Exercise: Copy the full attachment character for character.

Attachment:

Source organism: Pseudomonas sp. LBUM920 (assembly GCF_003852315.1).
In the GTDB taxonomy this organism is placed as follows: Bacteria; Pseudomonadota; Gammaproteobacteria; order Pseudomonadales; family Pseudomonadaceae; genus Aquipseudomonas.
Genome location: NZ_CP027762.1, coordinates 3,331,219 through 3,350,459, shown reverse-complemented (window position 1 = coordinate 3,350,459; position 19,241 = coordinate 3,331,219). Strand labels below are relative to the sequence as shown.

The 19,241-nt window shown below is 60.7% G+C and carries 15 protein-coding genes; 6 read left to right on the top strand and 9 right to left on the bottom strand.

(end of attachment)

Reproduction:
Source organism: Pseudomonas sp. LBUM920 (assembly GCF_003852315.1).
In the GTDB taxonomy this organism is placed as follows: Bacteria; Pseudomonadota; Gammaproteobacteria; order Pseudomonadales; family Pseudomonadaceae; genus Aquipseudomonas.
Genome location: NZ_CP027762.1, coordinates 3,331,219 through 3,350,459, shown reverse-complemented (window position 1 = coordinate 3,350,459; position 19,241 = coordinate 3,331,219). Strand labels below are relative to the sequence as shown.

The 19,241-nt window shown below is 60.7% G+C and carries 15 protein-coding genes; 6 read left to right on the top strand and 9 right to left on the bottom strand.